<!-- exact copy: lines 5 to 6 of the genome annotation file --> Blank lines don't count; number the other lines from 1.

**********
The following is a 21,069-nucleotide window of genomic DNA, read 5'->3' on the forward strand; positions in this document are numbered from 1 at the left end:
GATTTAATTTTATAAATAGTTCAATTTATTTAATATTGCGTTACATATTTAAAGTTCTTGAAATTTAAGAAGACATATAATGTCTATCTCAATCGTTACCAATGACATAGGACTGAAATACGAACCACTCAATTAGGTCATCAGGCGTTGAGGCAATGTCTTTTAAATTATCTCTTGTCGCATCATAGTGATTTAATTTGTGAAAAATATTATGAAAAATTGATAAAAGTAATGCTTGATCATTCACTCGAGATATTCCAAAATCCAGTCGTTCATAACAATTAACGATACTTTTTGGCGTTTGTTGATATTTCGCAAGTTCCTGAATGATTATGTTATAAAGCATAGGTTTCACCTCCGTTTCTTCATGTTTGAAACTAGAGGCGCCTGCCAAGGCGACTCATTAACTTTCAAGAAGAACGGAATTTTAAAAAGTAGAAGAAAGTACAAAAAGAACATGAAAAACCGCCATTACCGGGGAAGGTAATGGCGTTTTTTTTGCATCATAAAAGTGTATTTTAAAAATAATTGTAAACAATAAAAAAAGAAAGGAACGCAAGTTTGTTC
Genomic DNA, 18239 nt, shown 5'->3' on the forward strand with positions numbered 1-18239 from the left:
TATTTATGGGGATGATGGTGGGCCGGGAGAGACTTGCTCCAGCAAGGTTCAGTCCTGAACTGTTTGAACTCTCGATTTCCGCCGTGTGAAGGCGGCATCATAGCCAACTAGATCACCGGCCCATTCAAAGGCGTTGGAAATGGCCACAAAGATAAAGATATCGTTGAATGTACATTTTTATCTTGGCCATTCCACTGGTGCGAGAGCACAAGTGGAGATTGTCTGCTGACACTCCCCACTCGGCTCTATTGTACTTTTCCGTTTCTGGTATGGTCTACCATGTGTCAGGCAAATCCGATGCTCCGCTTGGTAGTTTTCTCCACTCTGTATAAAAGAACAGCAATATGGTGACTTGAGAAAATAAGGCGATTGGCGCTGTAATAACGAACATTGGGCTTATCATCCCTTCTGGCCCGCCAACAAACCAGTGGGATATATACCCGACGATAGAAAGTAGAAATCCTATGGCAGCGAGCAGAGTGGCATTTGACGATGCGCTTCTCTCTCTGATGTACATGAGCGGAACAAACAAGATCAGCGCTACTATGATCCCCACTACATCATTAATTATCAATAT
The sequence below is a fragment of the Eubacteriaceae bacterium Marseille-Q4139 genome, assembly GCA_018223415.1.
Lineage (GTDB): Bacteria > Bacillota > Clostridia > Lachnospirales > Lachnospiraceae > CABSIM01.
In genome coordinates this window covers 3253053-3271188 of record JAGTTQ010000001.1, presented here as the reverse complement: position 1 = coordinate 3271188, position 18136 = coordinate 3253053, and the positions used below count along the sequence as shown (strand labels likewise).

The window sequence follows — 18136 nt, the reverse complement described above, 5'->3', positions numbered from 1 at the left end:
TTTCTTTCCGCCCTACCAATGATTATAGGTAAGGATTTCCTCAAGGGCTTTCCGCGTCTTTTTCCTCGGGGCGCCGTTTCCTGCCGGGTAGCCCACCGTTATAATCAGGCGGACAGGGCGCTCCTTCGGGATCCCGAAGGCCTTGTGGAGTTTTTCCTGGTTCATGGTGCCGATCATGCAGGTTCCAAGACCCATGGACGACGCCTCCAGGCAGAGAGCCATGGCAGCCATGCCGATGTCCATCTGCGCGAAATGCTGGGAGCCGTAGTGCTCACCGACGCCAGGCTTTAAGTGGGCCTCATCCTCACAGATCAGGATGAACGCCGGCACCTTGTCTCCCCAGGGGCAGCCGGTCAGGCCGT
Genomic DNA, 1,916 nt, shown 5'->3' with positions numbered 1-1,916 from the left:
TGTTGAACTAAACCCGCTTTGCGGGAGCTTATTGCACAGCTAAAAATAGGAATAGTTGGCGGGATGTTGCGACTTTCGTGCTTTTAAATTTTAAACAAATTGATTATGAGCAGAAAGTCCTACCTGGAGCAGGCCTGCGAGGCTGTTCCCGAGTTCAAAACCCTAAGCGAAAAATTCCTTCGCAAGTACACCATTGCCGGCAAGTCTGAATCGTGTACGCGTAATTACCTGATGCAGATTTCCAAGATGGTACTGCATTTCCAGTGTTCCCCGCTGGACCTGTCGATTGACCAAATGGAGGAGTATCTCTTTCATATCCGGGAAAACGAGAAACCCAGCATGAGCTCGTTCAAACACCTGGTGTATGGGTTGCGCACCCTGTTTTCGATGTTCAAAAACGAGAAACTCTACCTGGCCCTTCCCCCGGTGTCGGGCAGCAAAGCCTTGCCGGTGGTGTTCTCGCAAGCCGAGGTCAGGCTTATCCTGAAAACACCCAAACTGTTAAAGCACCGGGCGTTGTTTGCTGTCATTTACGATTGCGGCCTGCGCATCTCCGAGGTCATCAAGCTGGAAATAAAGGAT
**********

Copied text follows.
The sequence below is a fragment of the Eubacteriaceae bacterium Marseille-Q4139 genome, assembly GCA_018223415.1.
Lineage (GTDB): Bacteria > Bacillota > Clostridia > Lachnospirales > Lachnospiraceae > CABSIM01.